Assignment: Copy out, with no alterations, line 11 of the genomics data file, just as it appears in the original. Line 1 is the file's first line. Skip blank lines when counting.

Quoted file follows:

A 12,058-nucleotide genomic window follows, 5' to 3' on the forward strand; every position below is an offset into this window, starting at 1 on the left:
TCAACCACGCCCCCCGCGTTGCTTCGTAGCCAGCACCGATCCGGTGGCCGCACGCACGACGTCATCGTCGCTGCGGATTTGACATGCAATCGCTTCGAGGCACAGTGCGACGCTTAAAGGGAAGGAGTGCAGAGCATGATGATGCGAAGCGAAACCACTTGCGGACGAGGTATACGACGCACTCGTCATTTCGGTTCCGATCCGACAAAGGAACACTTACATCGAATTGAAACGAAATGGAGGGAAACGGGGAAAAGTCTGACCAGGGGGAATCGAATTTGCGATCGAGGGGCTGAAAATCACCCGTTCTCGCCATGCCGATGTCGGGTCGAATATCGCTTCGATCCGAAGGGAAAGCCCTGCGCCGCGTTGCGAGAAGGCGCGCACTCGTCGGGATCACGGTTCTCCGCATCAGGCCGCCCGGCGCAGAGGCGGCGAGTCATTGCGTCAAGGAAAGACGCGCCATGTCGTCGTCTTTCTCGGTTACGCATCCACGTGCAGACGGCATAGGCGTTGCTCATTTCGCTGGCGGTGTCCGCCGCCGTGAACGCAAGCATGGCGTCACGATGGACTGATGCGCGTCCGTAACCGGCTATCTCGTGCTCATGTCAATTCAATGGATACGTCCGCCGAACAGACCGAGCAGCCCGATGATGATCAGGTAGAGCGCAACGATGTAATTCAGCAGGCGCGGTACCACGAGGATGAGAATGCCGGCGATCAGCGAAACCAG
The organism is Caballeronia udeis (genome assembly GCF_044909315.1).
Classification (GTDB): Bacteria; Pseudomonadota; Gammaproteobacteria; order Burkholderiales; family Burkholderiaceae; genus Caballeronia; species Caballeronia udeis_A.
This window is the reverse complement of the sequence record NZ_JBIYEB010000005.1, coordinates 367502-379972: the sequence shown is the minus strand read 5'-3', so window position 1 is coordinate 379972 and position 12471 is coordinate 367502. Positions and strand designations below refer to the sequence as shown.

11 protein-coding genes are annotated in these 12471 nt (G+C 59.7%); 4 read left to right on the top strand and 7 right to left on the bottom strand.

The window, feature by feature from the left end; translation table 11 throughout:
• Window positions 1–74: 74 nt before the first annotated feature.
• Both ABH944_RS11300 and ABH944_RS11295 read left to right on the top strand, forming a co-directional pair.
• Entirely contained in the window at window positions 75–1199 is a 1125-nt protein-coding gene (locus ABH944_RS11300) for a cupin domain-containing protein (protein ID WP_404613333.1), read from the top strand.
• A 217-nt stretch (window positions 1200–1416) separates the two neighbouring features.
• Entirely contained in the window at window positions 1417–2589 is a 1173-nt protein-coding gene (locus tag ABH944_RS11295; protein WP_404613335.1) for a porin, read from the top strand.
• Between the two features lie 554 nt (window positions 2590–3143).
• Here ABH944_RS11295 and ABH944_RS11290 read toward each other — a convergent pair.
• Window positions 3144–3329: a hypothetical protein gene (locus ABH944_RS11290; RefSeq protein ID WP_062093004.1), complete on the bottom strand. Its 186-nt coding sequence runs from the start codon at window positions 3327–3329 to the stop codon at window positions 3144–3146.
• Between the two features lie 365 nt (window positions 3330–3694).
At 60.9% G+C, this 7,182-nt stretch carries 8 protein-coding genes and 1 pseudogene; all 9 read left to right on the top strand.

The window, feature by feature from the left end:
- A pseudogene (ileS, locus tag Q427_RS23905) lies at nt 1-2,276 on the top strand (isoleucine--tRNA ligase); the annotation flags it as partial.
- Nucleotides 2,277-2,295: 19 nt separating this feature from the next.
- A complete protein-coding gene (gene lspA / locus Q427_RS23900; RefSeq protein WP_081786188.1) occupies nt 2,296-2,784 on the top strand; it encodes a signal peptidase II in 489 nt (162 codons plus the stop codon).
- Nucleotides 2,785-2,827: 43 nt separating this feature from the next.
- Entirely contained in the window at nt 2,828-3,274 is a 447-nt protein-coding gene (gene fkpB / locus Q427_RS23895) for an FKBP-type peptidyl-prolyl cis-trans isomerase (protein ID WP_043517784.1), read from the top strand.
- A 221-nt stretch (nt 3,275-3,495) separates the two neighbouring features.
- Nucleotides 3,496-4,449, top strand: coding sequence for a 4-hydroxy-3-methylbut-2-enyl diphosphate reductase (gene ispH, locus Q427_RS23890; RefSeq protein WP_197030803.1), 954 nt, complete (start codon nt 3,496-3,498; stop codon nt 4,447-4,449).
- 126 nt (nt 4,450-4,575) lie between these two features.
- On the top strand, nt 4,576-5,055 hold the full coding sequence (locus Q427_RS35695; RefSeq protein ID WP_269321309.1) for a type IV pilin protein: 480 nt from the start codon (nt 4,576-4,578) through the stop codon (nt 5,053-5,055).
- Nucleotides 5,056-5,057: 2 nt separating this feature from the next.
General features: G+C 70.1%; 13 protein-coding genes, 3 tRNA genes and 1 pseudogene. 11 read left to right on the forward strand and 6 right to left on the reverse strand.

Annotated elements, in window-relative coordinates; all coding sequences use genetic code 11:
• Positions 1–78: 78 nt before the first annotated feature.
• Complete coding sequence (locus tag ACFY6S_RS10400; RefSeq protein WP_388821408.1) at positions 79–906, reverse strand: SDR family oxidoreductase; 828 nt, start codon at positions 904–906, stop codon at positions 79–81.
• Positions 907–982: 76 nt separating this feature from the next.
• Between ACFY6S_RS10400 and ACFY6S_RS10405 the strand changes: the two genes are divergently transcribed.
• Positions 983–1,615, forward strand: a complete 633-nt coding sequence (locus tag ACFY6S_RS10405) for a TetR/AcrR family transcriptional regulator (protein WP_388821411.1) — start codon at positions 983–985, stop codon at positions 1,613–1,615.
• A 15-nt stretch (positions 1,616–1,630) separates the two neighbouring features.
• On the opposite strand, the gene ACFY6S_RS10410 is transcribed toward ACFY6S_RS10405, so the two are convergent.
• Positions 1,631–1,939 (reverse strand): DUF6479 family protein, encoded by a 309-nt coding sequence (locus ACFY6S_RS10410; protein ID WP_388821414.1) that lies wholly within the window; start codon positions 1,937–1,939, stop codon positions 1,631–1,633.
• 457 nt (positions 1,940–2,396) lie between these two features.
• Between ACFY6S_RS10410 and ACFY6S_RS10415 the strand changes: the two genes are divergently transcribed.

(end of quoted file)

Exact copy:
• A 217-nt stretch (window positions 1200–1416) separates the two neighbouring features.